Lost Review: "What Kate Does"

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Because this is the final season of Lost, we expect every episode to deliver resonance, answers and intrigue. That was the certainly the case on last week's two-hour premiere, but "What Kate Does" slowed down the action considerably.

This isn't necessarily a bad thing, but we're guessing fan reaction will be a bit muted as a result of such high expectations for each of the 16 episodes this season.

With a focus on who we consider to be the weakest character on the show (no offense, Evangeline Lilly) and with no sighting of the most fascinationg (Fake Locke) this installment did feel like a let down... but that doesn't mean it didn't deliver a number of questions and answers. To wit:

What is the infection? We know what it's not: the time-traveling illness that killed Charlotte. We'd been operating under the assumption that the nose bleeds and physical ailments (i.e. death) associated with the island-jumping were what affected Rousseau's shipmates and what the "QUARANTINE" warning on the door of the hatch was referring to.

But apparently not, huh? This begs multiple questions: When did Sayid become infected? Was it a result of the temple water? If so, is Ben infected? When did Claire get dipped in there?

Parallel Timeline

What's the deal with Claire? She was her normal self in the sideways world of 2004 (more on that below), but was in serious need of a comb when we quickly saw her on the island to close the episode. She set traps like Rousseu, she hid in the jungle like Rousseau and she had the same taste in fashion as Rousseau. Earlier in the episode, one of the new Others referred to Rousseau's long-ago death, but was quickly hushed by his friend.

What do they know about her? And is Claire in any way connected to our favorite, deceased French castaway?

Theory: The infection is related to being possessed by the dead.

And about those Others... They know as much about the castaways as Ben did when we first truly met him and his shady pals to start season three. They know Sawyer's real name; that Claire is Jack's sister; that the Ajira flight crashed on the island. Of course, Aldo (shout out to Rob McElhenney from It's Always Sunny in Philadelphia!) didn't want his cohort revealing anything of importance... but why?

The temple folk seem intent on Sawyer and company HAVING to remain on their grounds, but won't reveal their reasons.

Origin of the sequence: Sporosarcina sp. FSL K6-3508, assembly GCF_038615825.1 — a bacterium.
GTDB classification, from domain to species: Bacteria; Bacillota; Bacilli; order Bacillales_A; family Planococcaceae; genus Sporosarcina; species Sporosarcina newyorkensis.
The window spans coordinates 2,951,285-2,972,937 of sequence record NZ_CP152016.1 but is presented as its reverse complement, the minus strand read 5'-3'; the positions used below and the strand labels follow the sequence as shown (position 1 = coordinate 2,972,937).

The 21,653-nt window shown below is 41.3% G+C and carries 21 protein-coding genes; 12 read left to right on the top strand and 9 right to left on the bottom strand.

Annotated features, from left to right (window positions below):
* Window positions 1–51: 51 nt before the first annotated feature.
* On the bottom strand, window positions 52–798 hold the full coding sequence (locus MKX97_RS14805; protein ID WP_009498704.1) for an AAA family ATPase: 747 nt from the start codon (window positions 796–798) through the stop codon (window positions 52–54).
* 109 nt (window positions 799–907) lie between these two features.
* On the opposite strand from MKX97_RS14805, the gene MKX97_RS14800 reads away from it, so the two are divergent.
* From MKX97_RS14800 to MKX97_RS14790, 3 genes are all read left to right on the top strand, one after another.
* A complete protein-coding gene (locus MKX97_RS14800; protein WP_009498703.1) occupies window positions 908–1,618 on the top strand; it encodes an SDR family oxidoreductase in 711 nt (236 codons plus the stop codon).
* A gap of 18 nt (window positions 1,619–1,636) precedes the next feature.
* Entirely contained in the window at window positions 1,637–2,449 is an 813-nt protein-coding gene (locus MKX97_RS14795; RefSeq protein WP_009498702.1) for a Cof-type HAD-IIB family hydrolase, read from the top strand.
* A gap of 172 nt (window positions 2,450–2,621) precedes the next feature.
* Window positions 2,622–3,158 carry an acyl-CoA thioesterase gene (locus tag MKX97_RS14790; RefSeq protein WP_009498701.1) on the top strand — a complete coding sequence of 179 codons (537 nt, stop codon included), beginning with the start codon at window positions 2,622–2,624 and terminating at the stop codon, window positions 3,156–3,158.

Dr. Goodspeed?!? Yes, our jaws dropped when Ethan turned out to be Claire's doctor. And events from 2004 appear to be unfolding in a similar fashion to how we initially saw them - Claire's baby isn't going to his adoptive parents; his name is Aaron; Kate is connected to the birth; Ethan appears to have some agenda related to him.

But we were equally taken aback by Ethan's last name: Goodspeed. He must be Horace and Amy's child.

What's our problem with the sideways narrative? So glad you asked! For starters, we need season six to deliver a slew of answers, and this new narrative is simply chock full of confusing questions so far, most notably: what the heck is it?

But the main problem is that it's difficult to get emotionally invested in any 2004 scene. Cuse and Lindelof have insisted this is not a "What If" world and events are actually taking place. It's safe to assume the two realities are on some sort of collision course.

Still, until we comprehend this puzzle better, the 2004 world must give us interesting clues about how it's different from the original 2004 world;or scenes from it at least must keep us fascinated and excited on their own merit, as the flashbacks did back in the day. Kate and Claire's interactions in "What Kate Does" accomplished neither.


  • Terry O'Quinn already has competition for that Emmy. How great was Josh Holloway in the scene on the dock? Makes us hope our Theory of Last Week comes true.
  • It's nice to see Dogen speak English, and intriguing why he doesn't like to do so: What sort of orders does he give his people, many of which they don't apparently like?
  • Someone on the Lost writing staff likes baseball. Ben showed Jack the Red Sox winning the World Series in 2004 and Dogen has at least some interest in the sport.
  • Maybe Jack is like Derek Jeter and Sawyer is David Ortiz because... okay, nevermind.
  • One of the funniest lines in series history? Miles' sarcastic confidence in Hurley as the group's new leader.
  • We need more from Dogen: Someone "claimed" Sayid? He was brought here, just like Jack?

Let's turn it over to our readers. Do you have any theories on those final two questions, or anything else from the episode? What did you think of it?


Editor Rating: 3.7 / 5.0
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User Rating:

Rating: 4.3 / 5.0 (33 Votes)

Matt Richenthal is the Editor in Chief of TV Fanatic. Follow him on Twitter and on Google+.

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